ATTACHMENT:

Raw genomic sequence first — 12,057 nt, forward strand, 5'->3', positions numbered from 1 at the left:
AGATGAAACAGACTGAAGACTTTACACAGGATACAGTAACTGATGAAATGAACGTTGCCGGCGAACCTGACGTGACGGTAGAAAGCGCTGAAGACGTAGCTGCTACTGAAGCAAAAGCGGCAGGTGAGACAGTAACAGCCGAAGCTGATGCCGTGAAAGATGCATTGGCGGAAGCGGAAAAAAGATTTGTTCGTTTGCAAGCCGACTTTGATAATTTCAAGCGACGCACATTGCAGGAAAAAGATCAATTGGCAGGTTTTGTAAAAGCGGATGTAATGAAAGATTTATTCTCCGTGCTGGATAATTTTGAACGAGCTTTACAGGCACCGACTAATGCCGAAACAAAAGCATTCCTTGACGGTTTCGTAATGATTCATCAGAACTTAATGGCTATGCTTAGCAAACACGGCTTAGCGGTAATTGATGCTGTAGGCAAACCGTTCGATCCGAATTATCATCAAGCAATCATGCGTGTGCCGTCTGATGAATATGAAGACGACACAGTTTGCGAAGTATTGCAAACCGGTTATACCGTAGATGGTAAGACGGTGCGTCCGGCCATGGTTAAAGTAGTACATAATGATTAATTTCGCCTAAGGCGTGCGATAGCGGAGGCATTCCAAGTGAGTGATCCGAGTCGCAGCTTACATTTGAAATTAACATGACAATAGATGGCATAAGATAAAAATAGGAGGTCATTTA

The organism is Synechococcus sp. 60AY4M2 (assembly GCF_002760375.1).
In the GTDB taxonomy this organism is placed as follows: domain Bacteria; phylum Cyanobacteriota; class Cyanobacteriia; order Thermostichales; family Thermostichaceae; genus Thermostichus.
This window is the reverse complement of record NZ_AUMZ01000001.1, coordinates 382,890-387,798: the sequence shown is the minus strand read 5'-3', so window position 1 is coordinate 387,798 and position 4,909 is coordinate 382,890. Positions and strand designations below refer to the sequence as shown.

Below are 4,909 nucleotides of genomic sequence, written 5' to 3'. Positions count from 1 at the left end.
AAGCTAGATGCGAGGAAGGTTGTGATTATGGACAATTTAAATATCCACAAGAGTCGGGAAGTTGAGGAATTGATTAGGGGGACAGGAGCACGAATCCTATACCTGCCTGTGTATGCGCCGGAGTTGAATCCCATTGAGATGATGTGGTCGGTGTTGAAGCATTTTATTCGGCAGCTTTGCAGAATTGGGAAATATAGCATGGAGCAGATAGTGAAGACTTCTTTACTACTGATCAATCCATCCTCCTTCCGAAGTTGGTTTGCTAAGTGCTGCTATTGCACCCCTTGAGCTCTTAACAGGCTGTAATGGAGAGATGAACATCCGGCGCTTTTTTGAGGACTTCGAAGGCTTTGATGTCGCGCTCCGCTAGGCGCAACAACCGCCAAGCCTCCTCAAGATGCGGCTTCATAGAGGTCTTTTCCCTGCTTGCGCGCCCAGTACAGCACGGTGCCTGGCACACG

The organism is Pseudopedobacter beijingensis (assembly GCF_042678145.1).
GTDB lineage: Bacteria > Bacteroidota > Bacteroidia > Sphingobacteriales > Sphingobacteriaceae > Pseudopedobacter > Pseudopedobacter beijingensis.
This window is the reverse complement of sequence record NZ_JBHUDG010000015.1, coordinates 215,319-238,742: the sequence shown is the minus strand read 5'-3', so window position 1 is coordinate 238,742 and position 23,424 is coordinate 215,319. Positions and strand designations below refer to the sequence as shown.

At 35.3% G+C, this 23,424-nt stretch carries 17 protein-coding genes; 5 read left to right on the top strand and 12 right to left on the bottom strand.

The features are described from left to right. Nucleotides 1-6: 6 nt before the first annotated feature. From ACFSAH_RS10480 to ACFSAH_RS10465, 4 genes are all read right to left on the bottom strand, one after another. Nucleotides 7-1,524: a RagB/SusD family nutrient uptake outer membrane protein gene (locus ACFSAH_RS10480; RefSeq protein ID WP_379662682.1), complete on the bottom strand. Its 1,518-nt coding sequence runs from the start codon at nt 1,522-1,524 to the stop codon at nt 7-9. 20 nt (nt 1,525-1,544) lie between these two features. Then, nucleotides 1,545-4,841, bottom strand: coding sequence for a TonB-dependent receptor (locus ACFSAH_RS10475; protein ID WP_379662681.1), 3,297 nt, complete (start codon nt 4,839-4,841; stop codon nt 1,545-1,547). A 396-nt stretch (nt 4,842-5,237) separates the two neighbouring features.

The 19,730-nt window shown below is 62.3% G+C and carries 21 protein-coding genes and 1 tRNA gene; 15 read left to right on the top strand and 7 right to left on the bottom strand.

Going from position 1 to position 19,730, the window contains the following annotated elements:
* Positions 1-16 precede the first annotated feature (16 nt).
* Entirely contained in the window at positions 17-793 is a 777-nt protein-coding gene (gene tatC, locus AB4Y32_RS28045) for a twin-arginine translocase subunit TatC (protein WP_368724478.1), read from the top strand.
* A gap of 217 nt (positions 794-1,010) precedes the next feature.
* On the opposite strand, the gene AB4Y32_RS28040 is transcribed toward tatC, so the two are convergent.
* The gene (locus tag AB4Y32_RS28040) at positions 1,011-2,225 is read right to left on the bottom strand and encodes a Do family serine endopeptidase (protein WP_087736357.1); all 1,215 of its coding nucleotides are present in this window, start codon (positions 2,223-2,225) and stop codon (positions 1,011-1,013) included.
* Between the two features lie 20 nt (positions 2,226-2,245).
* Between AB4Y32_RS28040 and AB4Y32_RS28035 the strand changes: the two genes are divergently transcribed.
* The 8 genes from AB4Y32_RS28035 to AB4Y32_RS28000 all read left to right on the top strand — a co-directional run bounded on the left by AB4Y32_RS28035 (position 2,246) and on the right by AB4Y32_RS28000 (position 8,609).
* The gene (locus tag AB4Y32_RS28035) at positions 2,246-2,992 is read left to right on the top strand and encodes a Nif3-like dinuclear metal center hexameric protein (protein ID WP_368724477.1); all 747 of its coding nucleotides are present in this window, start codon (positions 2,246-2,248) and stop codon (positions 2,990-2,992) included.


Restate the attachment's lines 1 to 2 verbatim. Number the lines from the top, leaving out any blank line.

Raw genomic sequence first — 12,057 nt, forward strand, 5'->3', positions numbered from 1 at the left:
AGATGAAACAGACTGAAGACTTTACACAGGATACAGTAACTGATGAAATGAACGTTGCCGGCGAACCTGACGTGACGGTAGAAAGCGCTGAAGACGTAGCTGCTACTGAAGCAAAAGCGGCAGGTGAGACAGTAACAGCCGAAGCTGATGCCGTGAAAGATGCATTGGCGGAAGCGGAAAAAAGATTTGTTCGTTTGCAAGCCGACTTTGATAATTTCAAGCGACGCACATTGCAGGAAAAAGATCAATTGGCAGGTTTTGTAAAAGCGGATGTAATGAAAGATTTATTCTCCGTGCTGGATAATTTTGAACGAGCTTTACAGGCACCGACTAATGCCGAAACAAAAGCATTCCTTGACGGTTTCGTAATGATTCATCAGAACTTAATGGCTATGCTTAGCAAACACGGCTTAGCGGTAATTGATGCTGTAGGCAAACCGTTCGATCCGAATTATCATCAAGCAATCATGCGTGTGCCGTCTGATGAATATGAAGACGACACAGTTTGCGAAGTATTGCAAACCGGTTATACCGTAGATGGTAAGACGGTGCGTCCGGCCATGGTTAAAGTAGTACATAATGATTAATTTCGCCTAAGGCGTGCGATAGCGGAGGCATTCCAAGTGAGTGATCCGAGTCGCAGCTTACATTTGAAATTAACATGACAATAGATGGCATAAGATAAAAATAGGAGGTCATTTA